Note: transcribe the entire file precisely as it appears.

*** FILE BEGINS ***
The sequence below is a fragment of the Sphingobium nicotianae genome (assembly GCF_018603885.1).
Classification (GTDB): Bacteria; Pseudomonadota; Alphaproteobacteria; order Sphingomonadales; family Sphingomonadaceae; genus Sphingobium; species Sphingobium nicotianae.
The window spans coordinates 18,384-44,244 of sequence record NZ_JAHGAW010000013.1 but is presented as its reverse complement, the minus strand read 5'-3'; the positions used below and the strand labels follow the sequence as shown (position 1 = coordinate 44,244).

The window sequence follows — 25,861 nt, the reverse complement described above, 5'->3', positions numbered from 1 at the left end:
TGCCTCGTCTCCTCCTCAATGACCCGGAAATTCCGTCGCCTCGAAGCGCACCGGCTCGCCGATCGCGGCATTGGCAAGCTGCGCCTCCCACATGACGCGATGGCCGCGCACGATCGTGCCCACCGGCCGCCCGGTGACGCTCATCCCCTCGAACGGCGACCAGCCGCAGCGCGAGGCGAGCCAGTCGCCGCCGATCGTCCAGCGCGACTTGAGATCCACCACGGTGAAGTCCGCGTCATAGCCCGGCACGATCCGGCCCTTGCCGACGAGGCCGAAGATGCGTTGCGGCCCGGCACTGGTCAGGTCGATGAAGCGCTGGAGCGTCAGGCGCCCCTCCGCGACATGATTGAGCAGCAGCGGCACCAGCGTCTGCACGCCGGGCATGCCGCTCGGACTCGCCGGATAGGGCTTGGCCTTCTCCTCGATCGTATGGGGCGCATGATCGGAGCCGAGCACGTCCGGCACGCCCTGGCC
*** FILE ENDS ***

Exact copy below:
The sequence below is a fragment of the Sphingobium nicotianae genome (assembly GCF_018603885.1).
Classification (GTDB): Bacteria; Pseudomonadota; Alphaproteobacteria; order Sphingomonadales; family Sphingomonadaceae; genus Sphingobium; species Sphingobium nicotianae.
The window spans coordinates 18,384-44,244 of sequence record NZ_JAHGAW010000013.1 but is presented as its reverse complement, the minus strand read 5'-3'; the positions used below and the strand labels follow the sequence as shown (position 1 = coordinate 44,244).

The window sequence follows — 25,861 nt, the reverse complement described above, 5'->3', positions numbered from 1 at the left end:
TGCCTCGTCTCCTCCTCAATGACCCGGAAATTCCGTCGCCTCGAAGCGCACCGGCTCGCCGATCGCGGCATTGGCAAGCTGCGCCTCCCACATGACGCGATGGCCGCGCACGATCGTGCCCACCGGCCGCCCGGTGACGCTCATCCCCTCGAACGGCGACCAGCCGCAGCGCGAGGCGAGCCAGTCGCCGCCGATCGTCCAGCGCGACTTGAGATCCACCACGGTGAAGTCCGCGTCATAGCCCGGCACGATCCGGCCCTTGCCGACGAGGCCGAAGATGCGTTGCGGCCCGGCACTGGTCAGGTCGATGAAGCGCTGGAGCGTCAGGCGCCCCTCCGCGACATGATTGAGCAGCAGCGGCACCAGCGTCTGCACGCCGGGCATGCCGCTCGGACTCGCCGGATAGGGCTTGGCCTTCTCCTCGATCGTATGGGGCGCATGATCGGAGCCGAGCACGTCCGGCACGCCCTGGCC